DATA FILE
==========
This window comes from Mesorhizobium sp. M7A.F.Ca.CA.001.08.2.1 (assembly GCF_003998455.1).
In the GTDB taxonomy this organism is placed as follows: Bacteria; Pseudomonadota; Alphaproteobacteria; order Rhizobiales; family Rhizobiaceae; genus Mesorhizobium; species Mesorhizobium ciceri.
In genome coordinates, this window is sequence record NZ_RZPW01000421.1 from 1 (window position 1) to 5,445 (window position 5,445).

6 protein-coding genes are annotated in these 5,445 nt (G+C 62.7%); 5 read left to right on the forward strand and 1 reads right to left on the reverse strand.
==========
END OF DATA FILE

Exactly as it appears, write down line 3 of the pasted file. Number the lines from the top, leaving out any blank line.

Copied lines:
In genome coordinates, this window is sequence record NZ_RZPW01000421.1 from 1 (window position 1) to 5,445 (window position 5,445).